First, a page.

Our study has a few limitations. First, we have searched relevant literature within and outside China, but reports on the Mincle/Syk signaling pathway are still limited. The mechanism by which blocking Mincle improves ICH outcome needs further investigation. Second, we did not examine changes of Mincle/Syk between different time points after ICH as the purpose of our study was to determine whether the therapeutic effect of acupuncture was significant compared with the other experimental groups at the same time point. Third, connections between Mincle and other signaling pathways after ICH requires further studies.

In summary, acupuncture through Baihui (DU20) to Qubin (GB7) may suppress the Mincle/Syk pathway and reduce the release of proinflammatory cytokines, thereby mitigating neurological damage after cerebral hemorrhage.[48]

Author contributions: XYL and XHD participated in study conception and design. XYL, WZ, and XPY wrote this paper. WT, YW, WWY, and HHM were responsible for data analysis. QXC, PL, RQG, and SSD were responsible for tissue processing. All authors approved the final version of the paper.

Conflicts of interest: None declared.

Financial support: This study was supported by the National Natural Science Foundation of China, No. 81473764, No. 81273824; the Key Project of Natural Science Foundation of Heilongjiang Province of China, No. ZD201204; the Doctoral Fund Program of Ministry of Education of China, No. 20102327110003. All authors declare that financial support does not affect the opinion of the article and the objective statistical analysis and report of the research results in this study.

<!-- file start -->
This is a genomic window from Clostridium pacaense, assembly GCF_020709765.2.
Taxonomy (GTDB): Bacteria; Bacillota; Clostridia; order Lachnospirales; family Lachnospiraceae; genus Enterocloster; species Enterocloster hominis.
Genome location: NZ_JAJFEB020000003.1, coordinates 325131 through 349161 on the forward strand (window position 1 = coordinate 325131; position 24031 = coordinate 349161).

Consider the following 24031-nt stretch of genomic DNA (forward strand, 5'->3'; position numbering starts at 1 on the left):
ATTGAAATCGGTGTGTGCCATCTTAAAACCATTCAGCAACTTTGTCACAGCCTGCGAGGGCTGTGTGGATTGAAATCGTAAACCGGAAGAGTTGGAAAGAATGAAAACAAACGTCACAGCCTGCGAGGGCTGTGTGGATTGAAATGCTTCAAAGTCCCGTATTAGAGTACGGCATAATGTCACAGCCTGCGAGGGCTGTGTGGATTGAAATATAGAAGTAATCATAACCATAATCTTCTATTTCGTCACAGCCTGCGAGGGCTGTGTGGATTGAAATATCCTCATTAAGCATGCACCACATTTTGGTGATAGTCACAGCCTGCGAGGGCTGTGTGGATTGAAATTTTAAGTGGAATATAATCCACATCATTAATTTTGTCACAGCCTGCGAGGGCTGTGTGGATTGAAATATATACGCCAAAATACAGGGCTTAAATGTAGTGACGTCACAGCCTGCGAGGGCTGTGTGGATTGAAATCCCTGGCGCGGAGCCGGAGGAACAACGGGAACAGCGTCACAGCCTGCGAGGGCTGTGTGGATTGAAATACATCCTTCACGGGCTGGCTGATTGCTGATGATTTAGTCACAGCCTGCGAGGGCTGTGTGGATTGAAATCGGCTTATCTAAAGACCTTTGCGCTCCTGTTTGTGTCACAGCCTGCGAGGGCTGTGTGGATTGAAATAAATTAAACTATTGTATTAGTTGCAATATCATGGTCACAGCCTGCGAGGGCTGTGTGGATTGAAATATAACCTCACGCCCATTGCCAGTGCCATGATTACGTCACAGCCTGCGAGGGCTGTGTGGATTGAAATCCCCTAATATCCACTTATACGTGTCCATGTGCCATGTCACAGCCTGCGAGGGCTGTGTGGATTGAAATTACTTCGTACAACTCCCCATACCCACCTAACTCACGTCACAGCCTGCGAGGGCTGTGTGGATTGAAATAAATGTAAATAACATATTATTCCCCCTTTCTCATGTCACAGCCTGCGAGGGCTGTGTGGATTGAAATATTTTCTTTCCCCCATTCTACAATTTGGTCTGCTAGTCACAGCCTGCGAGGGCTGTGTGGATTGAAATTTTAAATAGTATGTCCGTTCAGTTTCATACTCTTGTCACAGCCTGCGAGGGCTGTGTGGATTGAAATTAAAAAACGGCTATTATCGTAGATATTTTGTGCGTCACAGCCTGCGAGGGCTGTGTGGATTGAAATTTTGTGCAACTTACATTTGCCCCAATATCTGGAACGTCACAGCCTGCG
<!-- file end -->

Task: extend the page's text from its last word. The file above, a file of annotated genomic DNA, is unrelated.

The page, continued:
Institutional review board statement: All experiments were approved by the Animal Care and Use Committee of Heilongjiang University of Chinese Medi–cine of China (approval No. 2016-09-02-01). Animal care and experimental procedures were performed in accordance with the United State National Institutes of Health Guide for the Care and Use of Laboratory Animals (publication No. 85-23, revised 1985).

Copyright license agreement: The Copyright License Agreement has been signed by all authors before publication.

Data sharing statement: Datasets analyzed during the current study are available from the corresponding author on reasonable request.

Plagiarism check: Checked twice by iThenticate.

Peer review: Externally peer reviewed.

Open peer reviewer: Clarissa Cavarsan, Universidade Federal do Paraná, Brazil.

Additional files:

Additional file 1: Modified neurological severity score points[Additional file 1].

Additional file 2: The primary data of [Figure 2][Additional file 2].

Funding: This study was supported by the National Natural Science Foundation of China, No. 81473764, 81273824; the Key Project of Natural Science Foundation of Heilongjiang Province of China, No. ZD201204; the Doctoral Fund Program of Ministry of Education of China, No. 20102327110003.